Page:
What a day we had. We had a nice camp breakfast then headed out to do some more prospecting for new finds before we would go to the main dig site. We explored along an edge of this beautiful ranch property that I had walked one time before. It lead to an area with a large amount of dinosaur bone witch has unfortunately been exposed on the surface way too long. It was a maybe 10’ diameter area with hundreds of broken shards of dino bone. Proves the point about what happens to fossil bone once it becomes exposed at the surface. Although @67 million years old, protected all that time by being buried, those same fossils become nothing but fractured slivers once a couple of seasons of warm and cold, freezing and the thaw take hold. They are returning to the earth as slivers & small pieces of rock.
We also prospected some more and several people found dino vertebra in pretty good shape. So exciting for each person to be out on these vast badlands and actually find something themselves. Very cool for all.
After a lunch break we headed to another site where we all walked around and prospected for new finds. Everyone found something and Martin won the award for most interesting fossil; seems he may have discovered a significant piece of lower jaw bone from a hadrosaur, we think. We didn’t spend the time to fully expose it right then so we’ll come back to it. Here’s a photo of Martin with his neat find and the whole gang –
We got packed up and decided to head to the main dig site fairly late; but thought we’d dig for a while then go to camp for a meal. We got to the site around 5:15pm. We did what is supposed to happen: uncovered the bones from tarp covering, gathered our tools, sat down to work on removing some more matrix from around the bones. We had watched a storm brew in the west and could see the likely path it was following so all good at our position. Yep. Got a text from one of the ranch hands nicely asking how we were doing and saying that she was experiencing significant hail & rain at her home @6 miles from our location.
Steve said, “Um Martin, I think we may need to go soon?” As we got up to glance north with we saw one of the worst sights you can see out here – the wind had shifted, a second storm was crashing into the first and it had completely changed directions and was bearing down on us. Okay. Rain drops started immediately, then some hail stones as we rapidly tried to cover the fossil bones. In the 90 seconds it took the group of us to cover the fossils and turn to dash down the butte about 30’ to our car the hail grew exponentially. And by that I mean they were huge rocks of ice hitting us in torrential wind and rain. Most covered their heads with their backpacks as they struggled to get into the car while now soaking wet, getting hit with 2-3” diameter ice rocks! We threw our packs in the back of the truck bed, jumped in the truck anyway we could and heard the worst cacophony of what can only be described as the sound of a rifle shooting a machine gun barrage of large rocks at every surface of my truck. Yes, including the windshield glass. We tried to run, we tried to hide but no luck. The windshield shattered, the ice rocks slammed into our truck as we limped along normally dry paths – which now had become muddy ice rinks. It was both scary and maddening.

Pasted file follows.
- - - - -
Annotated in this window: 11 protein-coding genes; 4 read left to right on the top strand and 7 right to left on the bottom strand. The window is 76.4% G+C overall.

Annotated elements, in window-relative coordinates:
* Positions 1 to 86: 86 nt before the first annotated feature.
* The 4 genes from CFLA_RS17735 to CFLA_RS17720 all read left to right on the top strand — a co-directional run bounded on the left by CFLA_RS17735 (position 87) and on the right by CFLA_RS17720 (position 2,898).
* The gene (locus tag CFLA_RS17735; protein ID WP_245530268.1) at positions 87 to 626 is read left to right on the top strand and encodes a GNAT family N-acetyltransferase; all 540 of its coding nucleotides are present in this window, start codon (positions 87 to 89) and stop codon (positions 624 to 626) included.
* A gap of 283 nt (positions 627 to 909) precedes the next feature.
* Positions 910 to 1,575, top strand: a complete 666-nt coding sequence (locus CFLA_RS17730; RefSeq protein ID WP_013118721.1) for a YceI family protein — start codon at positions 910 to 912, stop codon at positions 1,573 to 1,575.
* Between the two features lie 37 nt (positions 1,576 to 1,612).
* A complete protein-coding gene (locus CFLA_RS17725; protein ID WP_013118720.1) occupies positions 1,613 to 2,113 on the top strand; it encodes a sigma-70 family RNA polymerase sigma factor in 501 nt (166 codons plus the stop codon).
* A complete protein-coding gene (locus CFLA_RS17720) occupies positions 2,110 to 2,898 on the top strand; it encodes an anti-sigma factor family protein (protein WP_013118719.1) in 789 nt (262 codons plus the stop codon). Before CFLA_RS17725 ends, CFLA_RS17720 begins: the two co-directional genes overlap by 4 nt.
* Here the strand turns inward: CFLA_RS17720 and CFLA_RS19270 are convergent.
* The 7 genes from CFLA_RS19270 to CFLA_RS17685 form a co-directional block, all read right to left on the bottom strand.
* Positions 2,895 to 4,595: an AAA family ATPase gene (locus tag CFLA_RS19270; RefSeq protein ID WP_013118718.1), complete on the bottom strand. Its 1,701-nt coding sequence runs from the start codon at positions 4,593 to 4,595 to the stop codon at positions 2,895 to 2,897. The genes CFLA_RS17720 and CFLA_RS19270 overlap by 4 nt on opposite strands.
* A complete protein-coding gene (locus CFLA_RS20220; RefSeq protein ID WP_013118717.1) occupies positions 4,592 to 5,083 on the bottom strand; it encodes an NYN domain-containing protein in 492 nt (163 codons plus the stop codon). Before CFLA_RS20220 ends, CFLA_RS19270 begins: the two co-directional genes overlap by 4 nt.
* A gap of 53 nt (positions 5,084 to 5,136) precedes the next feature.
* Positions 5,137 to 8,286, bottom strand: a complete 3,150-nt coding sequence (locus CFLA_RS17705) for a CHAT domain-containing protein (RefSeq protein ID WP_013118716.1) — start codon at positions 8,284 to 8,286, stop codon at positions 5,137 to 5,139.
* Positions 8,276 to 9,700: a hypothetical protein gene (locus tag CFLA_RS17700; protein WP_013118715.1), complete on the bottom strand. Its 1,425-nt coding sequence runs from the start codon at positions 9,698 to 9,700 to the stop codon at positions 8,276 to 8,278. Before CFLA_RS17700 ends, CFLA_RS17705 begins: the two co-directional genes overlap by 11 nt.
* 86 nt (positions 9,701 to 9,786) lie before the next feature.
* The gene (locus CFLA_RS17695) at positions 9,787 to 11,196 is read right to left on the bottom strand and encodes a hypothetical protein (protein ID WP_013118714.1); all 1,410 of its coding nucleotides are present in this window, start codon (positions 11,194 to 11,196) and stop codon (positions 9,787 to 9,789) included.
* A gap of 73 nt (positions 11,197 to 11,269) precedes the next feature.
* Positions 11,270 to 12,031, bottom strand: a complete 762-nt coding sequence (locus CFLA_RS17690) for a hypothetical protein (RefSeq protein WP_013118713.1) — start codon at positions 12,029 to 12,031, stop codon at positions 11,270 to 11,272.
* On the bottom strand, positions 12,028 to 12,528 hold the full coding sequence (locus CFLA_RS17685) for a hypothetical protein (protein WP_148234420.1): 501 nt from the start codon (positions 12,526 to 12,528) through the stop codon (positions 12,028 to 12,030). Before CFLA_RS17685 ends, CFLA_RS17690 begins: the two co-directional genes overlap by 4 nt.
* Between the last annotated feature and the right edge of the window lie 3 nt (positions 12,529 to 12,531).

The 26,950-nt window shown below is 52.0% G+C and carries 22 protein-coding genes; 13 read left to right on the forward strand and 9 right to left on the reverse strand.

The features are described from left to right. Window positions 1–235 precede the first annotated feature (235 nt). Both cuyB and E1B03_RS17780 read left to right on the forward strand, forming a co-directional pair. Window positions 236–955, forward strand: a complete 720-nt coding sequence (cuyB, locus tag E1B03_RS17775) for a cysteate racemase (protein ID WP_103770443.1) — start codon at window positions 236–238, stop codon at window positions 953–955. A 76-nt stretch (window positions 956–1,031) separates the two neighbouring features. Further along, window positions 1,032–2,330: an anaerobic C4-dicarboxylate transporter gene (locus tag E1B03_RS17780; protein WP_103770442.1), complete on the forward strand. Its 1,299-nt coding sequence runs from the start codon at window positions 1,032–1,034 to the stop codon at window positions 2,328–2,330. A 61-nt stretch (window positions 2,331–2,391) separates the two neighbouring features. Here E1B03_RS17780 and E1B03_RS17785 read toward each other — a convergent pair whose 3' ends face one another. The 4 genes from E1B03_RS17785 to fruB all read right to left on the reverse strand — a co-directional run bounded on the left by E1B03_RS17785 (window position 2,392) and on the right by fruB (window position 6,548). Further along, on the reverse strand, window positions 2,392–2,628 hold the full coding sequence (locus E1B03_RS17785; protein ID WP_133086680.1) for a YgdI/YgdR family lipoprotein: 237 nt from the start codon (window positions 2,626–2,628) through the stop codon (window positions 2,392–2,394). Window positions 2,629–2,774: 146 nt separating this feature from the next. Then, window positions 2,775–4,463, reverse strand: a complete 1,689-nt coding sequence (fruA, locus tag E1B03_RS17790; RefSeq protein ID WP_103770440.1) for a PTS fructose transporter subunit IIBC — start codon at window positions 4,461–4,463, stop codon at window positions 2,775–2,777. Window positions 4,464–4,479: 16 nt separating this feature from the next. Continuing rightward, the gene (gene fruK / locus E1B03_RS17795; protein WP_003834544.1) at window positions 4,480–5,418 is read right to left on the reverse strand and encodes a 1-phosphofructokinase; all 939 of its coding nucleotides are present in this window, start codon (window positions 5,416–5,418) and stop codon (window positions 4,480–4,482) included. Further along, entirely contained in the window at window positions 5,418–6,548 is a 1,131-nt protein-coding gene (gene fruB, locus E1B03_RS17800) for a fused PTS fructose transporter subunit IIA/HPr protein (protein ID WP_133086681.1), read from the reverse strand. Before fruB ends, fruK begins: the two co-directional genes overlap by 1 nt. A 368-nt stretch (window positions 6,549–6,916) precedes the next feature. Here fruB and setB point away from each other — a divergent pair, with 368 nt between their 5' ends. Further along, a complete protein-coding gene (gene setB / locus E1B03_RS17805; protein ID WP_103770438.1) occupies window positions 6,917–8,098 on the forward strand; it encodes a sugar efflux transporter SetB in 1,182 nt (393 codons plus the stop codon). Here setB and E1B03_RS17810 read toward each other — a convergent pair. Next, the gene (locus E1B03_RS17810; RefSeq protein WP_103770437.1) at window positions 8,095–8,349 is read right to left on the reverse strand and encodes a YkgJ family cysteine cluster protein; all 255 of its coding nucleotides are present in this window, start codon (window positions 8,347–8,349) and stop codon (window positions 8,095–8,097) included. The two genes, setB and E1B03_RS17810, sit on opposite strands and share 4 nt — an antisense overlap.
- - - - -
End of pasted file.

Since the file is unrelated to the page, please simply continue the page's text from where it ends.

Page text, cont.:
Not 10 minutes after this mess started, it stopped and the sun and blue sky poked out! We stopped the vehicle to assess it and ourselves and quickly confirmed all were okay and as we saw all the tennis ball size dents over the car hood and roof and sides we all knew we were very lucky to not be severely hurt. One of those hail stones hitting someone in the eye or nose and the top of the head could most definitely send one to the hospital with severe injuries. We were lucky but didn’t really that way. We slowly limped back to camp all the while seeing mounds of hail on every surface and trying to avoid big mud patches that just appeared, which could stop us in our tracks – pure stuck.
We made it back to camp and it looked like are war zone. As if machine gun fire had riddled the Cottonwood trees removing tremendous amounts of leaves and my friend’s rental van was bad. The rear window was shattered and completely missing their belongings in the van were soaking wet, the windshield was shattered, still in place, but barely able to out of and their van was littered with large dents all over. It was crazy!
My camper had some damage as did Martin & Martina’s RV. Wow what storm. So next did what any group of red-blooded Americans & Germans should do – we bandaged up our wounds as best as we could and started making a camp dinner. We had a fun time making dinner and enjoyed each other’s company greatly. There was nothing else to do but relax and enjoy.